Colours of Calgary

/ New Delhi
Calgary in western Canada may not be the first destination that comes to your mind, but the Oil Capital of Canada has a lot more than just the Black Gold to offer.
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Alberta is best known for being home to the world’s largest deposit of tar sands oil. But the province is also a paradise for holiday makers’ as it offers a huge variety of experiences – from the Rockies and glaciers to desert Badlands and over 600 lakes sprinkled through the vast stretches of the prairies.

Calgary, in southern Alberta, a cosmopolitan city and a financial hub for the province, acts as a gateway to most of these experiences that Alberta has to offer. Located at the confluence of Bow and Elbow Rivers, Calgary is the third largest city in Canada.

Endowed with a bountiful of amazing landscapes and a rich diversity in experiences for tourists, Calgary is literally a destination through the seasons, all year round. And what distinguishes Calgary, and indeed the rest of the country, is the palette of distinctive colours that each season brings with it.

Lush green summers

If you are headed there in the summers, one of the most preferred seasons due to the moderate temperatures and the lush greenery spread all around, consider hiking and camping as a serious option as most locals would do. And if camping it is, then head to Banff at the foothills of the Rocky Mountains. It is the biggest attraction in the entire province and is best known for the Banff National Park and its natural beauty. Little wonder then that it is also the favourite camping site in not just Calgary, but entire Alberta.

Like almost elsewhere in Alberta, Calgary is almost entirely flat, the roads run straight for several km and have little vehicular traffic, if any. Hence, driving is a pleasure here in Canada, in all seasons, perhaps with the exception of winter. Summer offers you glimpses of lush green landscapes and turquoise blue of the numerous lakes and water bodies sprinkled all around.

The abundance of water bodies in and around Calgary also open up the possibilities of various activities for tourists, notably kayaking or white water rafting in the rivers. One of the better spots for water-based activities is Canmore, a small tourist town, about 70 km from Calgary. Canmore is most well-known for its Three Sisters Peak as well as the Canmore Provincial Park and Ski resorts. The kayaking on Bow River is an activity not to be missed if you are there before the onset of winter.

The summer is also a great time to be in Calgary to participate in the Calgary Stampede Festival, an annual rodeo, exhibition, and festival held every July and spread over 10 days, with an impressive fireworks display at the end of each day. The Stampede is a nod to Calgary’s origins as a ranchers’ town.

Flaming red autumns

One of the best known images of Canada is of course the flaming red maple leaf, which is also the national symbol and sits prominently in the national flag. Red is indeed the colour of the autumns as a multi-fold of flora such as Maples, Yellow Birch, Red Spruce and Pines are found all around the country that has forests in abundance.

Autumns also offer a great time for picnics, boating or simply admiring the colourful splashes made by Mother Nature. One of the best spots to visit during the autumn is Jasper, arguably one of the most beautiful places here. Its diversity is almost unique as its peaks resemble the Swiss Alps, while vast stretches of barren land remind visitors of Ladakh in India and of course Jasper also comes with its fair share of lakes, hiking trails, waterfalls and glaciers. The main road here, named Icefield Parkways, is said to be one of the most scenic routes in the world.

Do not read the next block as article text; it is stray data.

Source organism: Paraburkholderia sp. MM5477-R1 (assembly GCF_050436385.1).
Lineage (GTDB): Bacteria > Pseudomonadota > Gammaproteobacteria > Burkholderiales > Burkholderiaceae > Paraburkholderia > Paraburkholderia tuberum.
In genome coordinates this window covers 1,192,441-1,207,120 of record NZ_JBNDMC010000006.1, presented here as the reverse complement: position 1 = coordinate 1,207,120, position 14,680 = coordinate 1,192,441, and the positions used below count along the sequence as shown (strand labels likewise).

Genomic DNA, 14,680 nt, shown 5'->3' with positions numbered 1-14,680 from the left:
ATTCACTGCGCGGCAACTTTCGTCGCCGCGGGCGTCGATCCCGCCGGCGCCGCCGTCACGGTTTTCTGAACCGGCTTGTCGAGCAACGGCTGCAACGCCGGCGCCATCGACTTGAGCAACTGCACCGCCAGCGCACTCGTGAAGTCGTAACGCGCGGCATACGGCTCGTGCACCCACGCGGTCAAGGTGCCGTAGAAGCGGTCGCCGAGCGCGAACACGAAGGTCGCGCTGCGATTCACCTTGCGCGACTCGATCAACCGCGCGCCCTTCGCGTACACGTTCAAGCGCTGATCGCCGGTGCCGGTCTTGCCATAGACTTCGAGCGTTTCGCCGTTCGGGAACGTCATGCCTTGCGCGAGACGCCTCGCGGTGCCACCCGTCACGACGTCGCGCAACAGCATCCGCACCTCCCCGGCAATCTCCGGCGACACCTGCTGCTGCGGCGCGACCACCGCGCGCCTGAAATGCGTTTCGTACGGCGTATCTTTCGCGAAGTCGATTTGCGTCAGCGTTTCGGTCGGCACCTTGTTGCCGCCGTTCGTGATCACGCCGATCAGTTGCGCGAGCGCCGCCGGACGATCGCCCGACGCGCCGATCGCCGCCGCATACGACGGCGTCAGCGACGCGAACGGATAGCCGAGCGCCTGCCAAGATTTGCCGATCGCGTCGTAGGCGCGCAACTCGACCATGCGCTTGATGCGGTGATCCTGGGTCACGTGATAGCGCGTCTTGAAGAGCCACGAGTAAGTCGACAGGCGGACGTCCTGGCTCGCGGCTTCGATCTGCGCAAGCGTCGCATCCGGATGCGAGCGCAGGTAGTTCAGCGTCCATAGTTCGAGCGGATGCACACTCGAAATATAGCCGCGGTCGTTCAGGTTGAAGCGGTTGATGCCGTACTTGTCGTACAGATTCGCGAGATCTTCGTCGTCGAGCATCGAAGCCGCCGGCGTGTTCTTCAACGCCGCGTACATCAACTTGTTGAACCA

Whites of winter

Even before autumn fully yields to winter, Canada’s wilderness is covered in a shiny, white blanket as it begins to get heavy snows fairly earlier than most other parts the world. In winter, almost all of Calgary becomes a playground as people begin indulging in skating, skiing or simply playing in the snow, be it the city centre or a remote locale.

Princes Island Park could be called Calgary’s Central Park. It is a large patch of green in the middle of the city, and it has Bow River flowing beside it. The bridge connecting to the island is called Peace Bridge, which gets completely covered with the snow in the winters and deeper into the winters, the Bow River also freezes over, offering a great spot for winter sports. It could also be the best time to take a ride on a horse-pulled sleigh.

Another nice spot to relish the winters in Calgary is Lake Louise that lies near Banff. Overlooking Banff is the Castle Mountain that is called so due to its peculiar, castle-like shape. At the base of Castle Mountain lies the Lake Louise, one of the most famous and attractive lakes in the country. Lake Louise is known for its summer beauty, when the water turns turquoise and winter attraction when it freezes completely and people do skiing and play ice-hockey on the lake.

Calgary also hosts an annual fireworks festival that attracts participation from around the world. The Global Fest, Alberta, as it is called, is a competition where various countries display their pyrotechnic skills. There were four participants, all from Asia, this year, China, India, Philippines and Japan. At the end of impressive fireworks display by the four teams, India was chosen as the winner.

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